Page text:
Cervicogenic Headaches

Cervicogenic Headaches
December 11, 2017 BodyViva

What are Cervicogenic Headaches?

Cervical headaches are described as the referral of pain to the head from bony or soft tissue structures in the neck. The pain is usually felt in one spot at a time and may affect the side of the head (temporal area), back of the head (occipital area) or behind the eye (retro-orbital area). Many structures around the neck have the potential to cause cervicogenic pain, including vertebral joints, muscles, fascia and neural structures of the cervical (neck) region.

The headaches tend to affect females up to four times more than males and are most prevalent between the ages 20-60 years. The onset of symptoms can be slow, and the pain is often described as a dull ache. They can come from various sources, including irritated cervical nerve roots as they exit the upper spine, damage to or inflammation of the joints at the top of the neck, or direct pain referral from tight/spasming muscles in the neck and shoulder.

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Factors that might cause these headaches include:

  • Stiffness of neck musculature
  • Trauma to the neck such as in whiplash
  • Head injury
  • Infection-related inflammation
  • Spinal osteoarthritis
  • Neural compression due to a tumour
  • Diabetes
  • Repetitious or prolonged activities involving downward/forward positioning of the head

Common symptoms of Cervicogenic Headaches:

The presentation of a cervicogenic headache may mimic symptoms associated with other types of headaches such as tension headaches, migraines or hemicrania continua.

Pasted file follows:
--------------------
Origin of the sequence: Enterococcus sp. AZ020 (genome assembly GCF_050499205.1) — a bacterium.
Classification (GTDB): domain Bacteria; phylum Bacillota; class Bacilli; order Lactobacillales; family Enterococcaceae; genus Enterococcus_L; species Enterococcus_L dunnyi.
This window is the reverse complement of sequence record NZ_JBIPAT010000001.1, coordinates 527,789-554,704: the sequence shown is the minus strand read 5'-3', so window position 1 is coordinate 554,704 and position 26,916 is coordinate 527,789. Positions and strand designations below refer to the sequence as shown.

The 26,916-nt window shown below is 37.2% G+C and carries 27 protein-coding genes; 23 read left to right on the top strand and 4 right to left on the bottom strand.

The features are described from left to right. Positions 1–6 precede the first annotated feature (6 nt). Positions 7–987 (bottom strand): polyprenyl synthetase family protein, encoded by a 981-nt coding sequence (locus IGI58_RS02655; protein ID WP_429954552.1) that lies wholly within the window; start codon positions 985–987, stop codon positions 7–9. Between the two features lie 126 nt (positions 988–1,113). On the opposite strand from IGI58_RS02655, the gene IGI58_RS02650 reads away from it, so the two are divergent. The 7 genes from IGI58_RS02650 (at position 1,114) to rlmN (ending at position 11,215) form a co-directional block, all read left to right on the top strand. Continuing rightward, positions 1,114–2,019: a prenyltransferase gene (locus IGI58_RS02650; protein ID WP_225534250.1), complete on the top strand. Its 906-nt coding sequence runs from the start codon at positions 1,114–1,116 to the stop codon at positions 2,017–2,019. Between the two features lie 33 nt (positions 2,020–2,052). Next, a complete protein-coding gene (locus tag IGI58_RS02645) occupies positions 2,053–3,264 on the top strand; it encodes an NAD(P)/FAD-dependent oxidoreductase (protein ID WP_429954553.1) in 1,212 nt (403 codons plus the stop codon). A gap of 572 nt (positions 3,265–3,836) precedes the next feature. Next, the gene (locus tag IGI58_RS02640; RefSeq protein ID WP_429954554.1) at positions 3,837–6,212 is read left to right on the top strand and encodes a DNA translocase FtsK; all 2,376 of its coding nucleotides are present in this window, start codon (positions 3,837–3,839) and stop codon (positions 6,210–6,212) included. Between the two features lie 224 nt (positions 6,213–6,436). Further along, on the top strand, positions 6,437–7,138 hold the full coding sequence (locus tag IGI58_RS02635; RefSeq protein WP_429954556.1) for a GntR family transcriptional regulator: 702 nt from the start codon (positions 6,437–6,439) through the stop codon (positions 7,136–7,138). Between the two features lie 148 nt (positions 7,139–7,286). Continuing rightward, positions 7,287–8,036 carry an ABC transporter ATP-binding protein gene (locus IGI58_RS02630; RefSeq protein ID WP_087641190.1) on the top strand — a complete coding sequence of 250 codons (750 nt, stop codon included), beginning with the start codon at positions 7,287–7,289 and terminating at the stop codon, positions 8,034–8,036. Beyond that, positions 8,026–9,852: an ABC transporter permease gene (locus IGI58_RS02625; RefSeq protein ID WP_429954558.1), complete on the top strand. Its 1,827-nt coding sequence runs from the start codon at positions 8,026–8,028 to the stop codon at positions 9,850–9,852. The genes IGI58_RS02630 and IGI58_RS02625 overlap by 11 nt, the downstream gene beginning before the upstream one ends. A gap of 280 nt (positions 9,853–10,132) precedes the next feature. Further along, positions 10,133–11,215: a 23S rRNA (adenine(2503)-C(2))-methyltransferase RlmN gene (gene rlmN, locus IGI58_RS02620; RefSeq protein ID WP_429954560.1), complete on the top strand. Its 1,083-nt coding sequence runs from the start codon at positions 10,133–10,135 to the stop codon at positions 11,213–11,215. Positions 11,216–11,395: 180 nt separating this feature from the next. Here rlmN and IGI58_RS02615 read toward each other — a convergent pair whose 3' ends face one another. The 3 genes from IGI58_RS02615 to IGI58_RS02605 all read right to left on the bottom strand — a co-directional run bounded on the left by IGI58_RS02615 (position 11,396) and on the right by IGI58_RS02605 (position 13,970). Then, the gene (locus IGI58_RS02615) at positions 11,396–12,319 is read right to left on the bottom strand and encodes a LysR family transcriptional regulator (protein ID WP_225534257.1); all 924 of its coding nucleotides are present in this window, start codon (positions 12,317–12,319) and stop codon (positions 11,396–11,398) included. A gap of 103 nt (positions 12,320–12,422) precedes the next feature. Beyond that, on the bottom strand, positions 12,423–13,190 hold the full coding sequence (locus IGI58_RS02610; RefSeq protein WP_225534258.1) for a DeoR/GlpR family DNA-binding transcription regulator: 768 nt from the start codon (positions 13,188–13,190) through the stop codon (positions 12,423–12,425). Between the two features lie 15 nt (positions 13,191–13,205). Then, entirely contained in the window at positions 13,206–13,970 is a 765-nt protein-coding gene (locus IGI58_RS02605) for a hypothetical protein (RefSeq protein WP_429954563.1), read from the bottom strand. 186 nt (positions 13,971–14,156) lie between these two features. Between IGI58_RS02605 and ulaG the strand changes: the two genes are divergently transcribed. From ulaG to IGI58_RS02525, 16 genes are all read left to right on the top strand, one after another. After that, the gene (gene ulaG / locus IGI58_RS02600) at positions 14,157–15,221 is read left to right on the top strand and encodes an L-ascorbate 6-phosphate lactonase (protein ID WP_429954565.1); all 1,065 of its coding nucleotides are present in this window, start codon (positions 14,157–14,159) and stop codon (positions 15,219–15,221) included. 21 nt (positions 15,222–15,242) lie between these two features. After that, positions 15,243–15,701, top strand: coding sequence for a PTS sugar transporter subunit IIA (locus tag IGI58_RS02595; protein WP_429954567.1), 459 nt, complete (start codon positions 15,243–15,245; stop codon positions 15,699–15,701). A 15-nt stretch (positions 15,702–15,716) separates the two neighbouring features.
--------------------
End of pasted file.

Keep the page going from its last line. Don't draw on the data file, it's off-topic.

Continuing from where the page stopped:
• Symptoms of cervicogenic headaches may vary from person to person, but can include:
  • Pain and stiffness in the neck and shoulders
  • Pain usually one-sided
  • Sensitivity to light and sound
  • Poor concentration
  • Irritability
  • Dizziness/lightheadedness
  • Nausea
  • Vomiting

cervical headaches

How long does it take to recover?

Physiotherapy is a very successful means of treatment with clients experiencing full recovery quickly, although timeframes will vary between individuals and can be relative to treatment compliance and severity of the problem. Recovery can be as short as a few days extending to weeks or months.

Physiotherapy is the best treatment.

Physiotherapy has been proven to facilitate timely recovery from cervicogenic headaches through the restoration of normal joint movement and soft tissue tone. A multifaceted treatment approach to cervicogenic headaches incorporating acupuncture, soft tissue releases, joint mobilisations and postural improvement tend to provide a successful outcome usually within a few treatments.

Research has reported a 76% success rate using physiotherapy interventions. It is unlikely that symptoms will disappear after a single treatment and may require several sessions to successfully combat the problem.

If you’ve been suffering from these types of headaches, please give us a call and we’ll be able to provide the correct treatment option for you.